3 black men files racial discrimination lawsuit against American Airlines

Three Black men have filed a racial discrimination lawsuit against American Airlines, alleging they were briefly removed from a flight due to a complaint about body odor. The men, who did not know each other and were seated separately, claim every Black man on the January 5th flight from Phoenix, Arizona, to New York was removed.

“American Airlines singled us out for being Black, embarrassed us, and humiliated us,” the men stated on Wednesday.

American Airlines, based in Texas, is investigating the allegations, which it says do not reflect its values.

The federal lawsuit, filed by consumer advocacy group Public Citizen, details that the men were already seated and ready to depart Phoenix when a flight attendant asked each of them to exit the plane. Alvin Jackson, Emmanuel Jean Joseph, and Xavier Veal claim they realized all the Black men on the flight were being removed as they were leaving.

Earlier that day, each of the men had flown from Los Angeles without incident. At the flight gate, an airline agent informed them and five other Black men that they were removed because a white male flight attendant had complained about an unidentified passenger’s body odor.

“There is no explanation other than the color of our skin,” the men said in a statement, calling the incident “clearly racial discrimination.”

American Airlines employees attempted to re-book the men on other flights, but no other flights to New York were available that night. Eventually, they were allowed to reboard their original flight.

In a statement, American Airlines emphasized their commitment to addressing discrimination claims seriously and ensuring a positive customer experience. “Our teams are currently investigating the matter, as the claims do not reflect our core values or our purpose of caring for people.”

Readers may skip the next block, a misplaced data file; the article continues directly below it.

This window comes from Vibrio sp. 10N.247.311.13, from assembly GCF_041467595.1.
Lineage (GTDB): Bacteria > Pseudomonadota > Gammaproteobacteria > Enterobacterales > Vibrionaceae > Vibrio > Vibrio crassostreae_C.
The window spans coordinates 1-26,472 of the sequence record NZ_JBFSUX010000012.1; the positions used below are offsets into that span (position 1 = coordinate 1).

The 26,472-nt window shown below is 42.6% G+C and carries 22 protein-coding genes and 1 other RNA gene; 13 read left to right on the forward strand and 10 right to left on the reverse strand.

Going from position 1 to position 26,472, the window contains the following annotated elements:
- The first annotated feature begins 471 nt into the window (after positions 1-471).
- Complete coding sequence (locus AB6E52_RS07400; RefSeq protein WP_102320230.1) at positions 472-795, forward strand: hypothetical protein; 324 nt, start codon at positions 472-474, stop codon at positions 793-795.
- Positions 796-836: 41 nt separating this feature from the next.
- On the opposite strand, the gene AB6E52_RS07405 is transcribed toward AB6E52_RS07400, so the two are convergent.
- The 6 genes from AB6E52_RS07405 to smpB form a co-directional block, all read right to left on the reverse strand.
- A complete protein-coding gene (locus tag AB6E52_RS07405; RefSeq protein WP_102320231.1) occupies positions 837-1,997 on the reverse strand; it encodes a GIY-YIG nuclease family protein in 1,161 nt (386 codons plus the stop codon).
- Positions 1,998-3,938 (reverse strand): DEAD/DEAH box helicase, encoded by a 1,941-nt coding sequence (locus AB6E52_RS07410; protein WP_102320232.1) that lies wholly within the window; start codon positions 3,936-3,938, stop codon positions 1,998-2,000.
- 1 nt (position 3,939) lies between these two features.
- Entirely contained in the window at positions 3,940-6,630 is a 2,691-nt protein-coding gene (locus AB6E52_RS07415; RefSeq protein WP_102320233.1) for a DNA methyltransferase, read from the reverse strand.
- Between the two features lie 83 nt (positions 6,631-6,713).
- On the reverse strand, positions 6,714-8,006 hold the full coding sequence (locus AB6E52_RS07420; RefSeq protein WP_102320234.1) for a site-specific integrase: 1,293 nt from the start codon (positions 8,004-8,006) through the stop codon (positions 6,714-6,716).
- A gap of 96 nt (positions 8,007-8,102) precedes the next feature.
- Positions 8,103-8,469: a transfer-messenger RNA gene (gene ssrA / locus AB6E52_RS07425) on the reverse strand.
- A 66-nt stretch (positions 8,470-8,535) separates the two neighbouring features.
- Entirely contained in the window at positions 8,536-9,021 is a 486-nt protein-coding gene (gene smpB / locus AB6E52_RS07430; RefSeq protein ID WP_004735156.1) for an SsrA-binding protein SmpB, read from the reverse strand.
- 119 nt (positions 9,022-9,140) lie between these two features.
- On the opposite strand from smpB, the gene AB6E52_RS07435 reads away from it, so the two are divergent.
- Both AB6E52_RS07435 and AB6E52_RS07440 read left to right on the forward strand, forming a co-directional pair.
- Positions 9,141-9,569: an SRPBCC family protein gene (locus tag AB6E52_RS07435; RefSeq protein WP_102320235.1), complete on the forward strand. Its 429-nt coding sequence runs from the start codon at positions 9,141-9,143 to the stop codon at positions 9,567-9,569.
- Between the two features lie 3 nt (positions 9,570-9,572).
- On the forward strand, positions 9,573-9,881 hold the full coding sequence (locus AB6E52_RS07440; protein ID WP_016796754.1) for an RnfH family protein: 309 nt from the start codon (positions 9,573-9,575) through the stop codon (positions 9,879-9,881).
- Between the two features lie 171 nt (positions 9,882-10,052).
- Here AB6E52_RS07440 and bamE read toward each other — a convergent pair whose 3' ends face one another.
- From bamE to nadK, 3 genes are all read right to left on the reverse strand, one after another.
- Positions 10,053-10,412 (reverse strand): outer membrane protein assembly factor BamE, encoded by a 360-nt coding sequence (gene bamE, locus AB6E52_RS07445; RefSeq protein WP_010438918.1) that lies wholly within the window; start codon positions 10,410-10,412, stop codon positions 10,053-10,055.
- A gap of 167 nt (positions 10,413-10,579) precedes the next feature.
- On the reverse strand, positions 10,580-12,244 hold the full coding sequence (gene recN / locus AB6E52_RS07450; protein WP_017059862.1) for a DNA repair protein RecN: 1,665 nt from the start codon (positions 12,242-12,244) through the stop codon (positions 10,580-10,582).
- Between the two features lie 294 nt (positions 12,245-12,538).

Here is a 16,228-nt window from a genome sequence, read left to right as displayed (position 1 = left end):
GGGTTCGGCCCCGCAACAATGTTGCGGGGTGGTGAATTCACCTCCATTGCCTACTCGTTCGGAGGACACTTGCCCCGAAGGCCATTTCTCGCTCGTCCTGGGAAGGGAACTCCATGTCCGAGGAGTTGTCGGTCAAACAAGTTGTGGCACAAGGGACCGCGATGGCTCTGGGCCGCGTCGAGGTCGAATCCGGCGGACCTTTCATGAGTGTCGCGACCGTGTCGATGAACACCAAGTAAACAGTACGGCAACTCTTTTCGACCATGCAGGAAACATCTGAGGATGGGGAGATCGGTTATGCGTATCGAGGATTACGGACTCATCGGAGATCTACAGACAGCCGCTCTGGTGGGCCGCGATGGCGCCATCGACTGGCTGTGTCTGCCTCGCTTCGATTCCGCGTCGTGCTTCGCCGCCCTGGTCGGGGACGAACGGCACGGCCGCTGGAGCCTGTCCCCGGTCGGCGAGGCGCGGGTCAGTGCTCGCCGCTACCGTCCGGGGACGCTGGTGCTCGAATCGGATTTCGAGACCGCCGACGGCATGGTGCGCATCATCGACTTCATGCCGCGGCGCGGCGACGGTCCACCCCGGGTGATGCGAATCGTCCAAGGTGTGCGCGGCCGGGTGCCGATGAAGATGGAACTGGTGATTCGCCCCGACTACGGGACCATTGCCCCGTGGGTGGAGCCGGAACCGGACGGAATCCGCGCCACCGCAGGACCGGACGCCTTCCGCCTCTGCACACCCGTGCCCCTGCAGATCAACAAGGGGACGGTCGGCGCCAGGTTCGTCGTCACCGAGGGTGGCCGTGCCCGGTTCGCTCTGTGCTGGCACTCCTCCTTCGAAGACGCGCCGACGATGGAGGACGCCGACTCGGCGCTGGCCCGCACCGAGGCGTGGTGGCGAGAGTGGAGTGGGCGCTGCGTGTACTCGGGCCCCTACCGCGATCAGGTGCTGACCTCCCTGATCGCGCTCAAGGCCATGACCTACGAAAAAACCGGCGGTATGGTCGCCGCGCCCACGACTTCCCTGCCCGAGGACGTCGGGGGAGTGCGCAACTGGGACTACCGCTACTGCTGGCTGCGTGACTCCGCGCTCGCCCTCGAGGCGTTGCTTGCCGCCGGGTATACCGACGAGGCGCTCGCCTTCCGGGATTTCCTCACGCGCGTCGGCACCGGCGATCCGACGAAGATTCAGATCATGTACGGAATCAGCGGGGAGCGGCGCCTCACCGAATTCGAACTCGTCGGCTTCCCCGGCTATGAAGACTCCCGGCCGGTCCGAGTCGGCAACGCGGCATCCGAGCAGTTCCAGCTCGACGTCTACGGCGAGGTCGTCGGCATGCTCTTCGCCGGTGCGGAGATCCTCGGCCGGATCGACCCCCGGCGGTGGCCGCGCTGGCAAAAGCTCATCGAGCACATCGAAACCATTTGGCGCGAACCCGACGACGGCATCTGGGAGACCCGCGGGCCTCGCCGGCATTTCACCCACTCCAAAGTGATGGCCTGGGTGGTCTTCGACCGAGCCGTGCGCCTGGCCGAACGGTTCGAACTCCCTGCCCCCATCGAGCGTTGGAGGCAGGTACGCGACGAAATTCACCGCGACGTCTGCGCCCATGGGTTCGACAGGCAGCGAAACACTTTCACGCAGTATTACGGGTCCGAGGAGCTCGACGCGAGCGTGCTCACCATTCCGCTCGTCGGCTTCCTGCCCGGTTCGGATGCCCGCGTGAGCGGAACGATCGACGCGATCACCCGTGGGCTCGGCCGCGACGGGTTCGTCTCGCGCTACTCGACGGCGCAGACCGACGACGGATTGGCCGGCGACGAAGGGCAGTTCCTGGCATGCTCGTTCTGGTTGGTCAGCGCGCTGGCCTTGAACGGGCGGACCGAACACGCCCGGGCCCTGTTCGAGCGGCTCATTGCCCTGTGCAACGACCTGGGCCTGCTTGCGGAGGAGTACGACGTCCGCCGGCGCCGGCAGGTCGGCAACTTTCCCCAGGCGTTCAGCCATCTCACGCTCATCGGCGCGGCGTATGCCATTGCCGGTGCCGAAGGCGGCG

The lawsuit also notes that while the men waited outside the plane, the pilot announced a delay due to an issue with “body odor.” The plaintiffs assert this claim was false and that they experienced significant embarrassment, humiliation, anxiety, anger, and distress throughout the flight.

“Returning to their seats after the unwarranted delay, navigating past predominantly white passengers, many of whom eyed them with anger and suspicion, compounded their humiliation,” the lawsuit states. It demands unspecified damages for the “trauma” the men endured.

Mr. Joseph, one of the plaintiffs, likened the experience to Civil Rights hero Rosa Parks being forced to the back of an Alabama bus in 1955, highlighting that such racial discrimination still occurs in 2024. He emphasized the lawsuit’s necessity to ensure American Airlines faces more than a “slap on the wrist.”

In 2017, the NAACP issued a travel advisory urging Black Americans to avoid American Airlines due to discrimination. This advisory was lifted the following year after the airline made operational changes.

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